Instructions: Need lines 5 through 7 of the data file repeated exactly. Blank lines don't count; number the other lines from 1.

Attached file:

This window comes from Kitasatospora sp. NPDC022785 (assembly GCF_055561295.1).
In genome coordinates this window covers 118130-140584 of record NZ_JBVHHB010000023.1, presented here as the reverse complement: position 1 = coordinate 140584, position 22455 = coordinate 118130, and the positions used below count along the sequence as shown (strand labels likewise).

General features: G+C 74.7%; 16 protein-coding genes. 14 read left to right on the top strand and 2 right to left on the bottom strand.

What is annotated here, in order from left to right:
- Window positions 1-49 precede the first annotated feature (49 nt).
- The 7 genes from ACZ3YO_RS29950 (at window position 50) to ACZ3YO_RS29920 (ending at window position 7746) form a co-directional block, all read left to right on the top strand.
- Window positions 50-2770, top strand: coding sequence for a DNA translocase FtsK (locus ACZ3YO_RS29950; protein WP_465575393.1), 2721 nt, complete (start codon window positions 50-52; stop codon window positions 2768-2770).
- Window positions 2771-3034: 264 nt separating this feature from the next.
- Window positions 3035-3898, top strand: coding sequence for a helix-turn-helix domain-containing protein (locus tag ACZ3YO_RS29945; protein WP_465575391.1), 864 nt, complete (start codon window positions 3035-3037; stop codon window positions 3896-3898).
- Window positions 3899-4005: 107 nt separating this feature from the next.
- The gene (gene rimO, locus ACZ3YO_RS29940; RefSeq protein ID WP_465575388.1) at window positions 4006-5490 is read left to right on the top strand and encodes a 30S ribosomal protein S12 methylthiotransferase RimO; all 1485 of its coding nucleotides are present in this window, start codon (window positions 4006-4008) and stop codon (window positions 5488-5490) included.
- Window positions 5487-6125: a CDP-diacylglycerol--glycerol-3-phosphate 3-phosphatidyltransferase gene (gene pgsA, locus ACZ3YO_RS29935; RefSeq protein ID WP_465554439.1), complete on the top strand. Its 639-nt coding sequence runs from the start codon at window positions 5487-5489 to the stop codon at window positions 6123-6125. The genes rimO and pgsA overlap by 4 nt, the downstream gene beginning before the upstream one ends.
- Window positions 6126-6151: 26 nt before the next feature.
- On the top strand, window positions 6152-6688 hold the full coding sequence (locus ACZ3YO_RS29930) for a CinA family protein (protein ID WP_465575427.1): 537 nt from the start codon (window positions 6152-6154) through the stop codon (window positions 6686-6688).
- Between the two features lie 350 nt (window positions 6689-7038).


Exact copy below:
- Window positions 1-49 precede the first annotated feature (49 nt).
- The 7 genes from ACZ3YO_RS29950 (at window position 50) to ACZ3YO_RS29920 (ending at window position 7746) form a co-directional block, all read left to right on the top strand.
- Window positions 50-2770, top strand: coding sequence for a DNA translocase FtsK (locus ACZ3YO_RS29950; protein WP_465575393.1), 2721 nt, complete (start codon window positions 50-52; stop codon window positions 2768-2770).